These are some simpler circuits from late September, simulated on Tinkercad:

Test circuit in Tinkercad on 30 September 2019
Test circuit in Tinkercad on 30 September 2019
JK Flipflop to create simple clock module in Tinkercad on 30 September 2019
Coding, Community Projects, Contributing, Experiments, JavaScript, live stream, Machine Learning, Milestones, Physics, Simon's Own Code

Simon’s Random Number Generator

This one’s back from mid-October, forgot to post here.

Simon created a random number generator that generates a frequency, and then picks it back up. Then, it calculates the error between the generated frequency and the picked up frequency. This is one of my community contributions for a Coding Train challenge: https://thecodingtrain.com/CodingChallenges/151-ukulele-tuner.html

Link to project: https://editor.p5js.org/simontiger/sketches/eOXdkP7tz
Link to the random number plots: https://www.wolframcloud.com/env/monajune0/ukalele%20tuner%20generated%20random%20number%20analysis.nb
Link to Daniel Shiffman’s live stream featured at the beginning of this vid: https://youtu.be/jKHgVdyC55M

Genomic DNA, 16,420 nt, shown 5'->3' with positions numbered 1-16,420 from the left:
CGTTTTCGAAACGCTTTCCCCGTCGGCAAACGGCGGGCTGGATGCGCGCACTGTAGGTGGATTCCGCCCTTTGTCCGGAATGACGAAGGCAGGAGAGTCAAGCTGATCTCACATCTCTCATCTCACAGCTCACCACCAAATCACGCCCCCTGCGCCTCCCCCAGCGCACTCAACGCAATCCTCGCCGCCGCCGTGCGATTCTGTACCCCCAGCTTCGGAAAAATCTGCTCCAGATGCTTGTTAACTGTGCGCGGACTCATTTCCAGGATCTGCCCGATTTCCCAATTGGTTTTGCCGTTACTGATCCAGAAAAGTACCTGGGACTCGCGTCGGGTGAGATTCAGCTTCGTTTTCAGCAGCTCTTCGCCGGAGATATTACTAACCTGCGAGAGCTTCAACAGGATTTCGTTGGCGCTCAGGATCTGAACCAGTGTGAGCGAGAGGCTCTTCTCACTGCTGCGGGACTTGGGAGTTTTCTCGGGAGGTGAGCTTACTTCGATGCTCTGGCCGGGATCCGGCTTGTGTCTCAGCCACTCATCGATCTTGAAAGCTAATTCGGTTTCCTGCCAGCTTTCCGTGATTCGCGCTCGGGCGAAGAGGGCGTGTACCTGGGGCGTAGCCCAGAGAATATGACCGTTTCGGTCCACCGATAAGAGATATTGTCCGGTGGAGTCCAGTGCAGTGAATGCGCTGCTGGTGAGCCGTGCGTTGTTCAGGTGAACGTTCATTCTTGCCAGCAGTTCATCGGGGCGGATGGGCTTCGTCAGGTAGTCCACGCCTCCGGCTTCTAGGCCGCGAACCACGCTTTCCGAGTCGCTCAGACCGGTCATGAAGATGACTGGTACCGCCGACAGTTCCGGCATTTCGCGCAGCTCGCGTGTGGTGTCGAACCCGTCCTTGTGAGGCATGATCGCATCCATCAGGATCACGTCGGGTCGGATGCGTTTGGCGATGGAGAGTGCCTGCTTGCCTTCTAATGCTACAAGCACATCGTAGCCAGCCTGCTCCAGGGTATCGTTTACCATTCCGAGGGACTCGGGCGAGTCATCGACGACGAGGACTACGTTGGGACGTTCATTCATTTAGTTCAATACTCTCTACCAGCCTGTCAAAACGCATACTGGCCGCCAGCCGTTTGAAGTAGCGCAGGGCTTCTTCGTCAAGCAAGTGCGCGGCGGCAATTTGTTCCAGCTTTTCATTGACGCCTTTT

plot of the random numbers generated by Simon’s ukulele tuner random number generator (plotted in Wolfram Mathematica)
Coding, Contributing, JavaScript, Milestones, Simon makes gamez

Make 24 with Teachable Machine in p5, ml5.

Simon has worked really hard for several days on his first machine learning community contribution! He has created this mini-series about building a game of Make 24 with Google’s Teachable Machine that he trained to recognise gestures as a game controller.

“It’s the first time I’m using ml5 from scratch! I’ve also built in a feature to enable the users to train their own models!”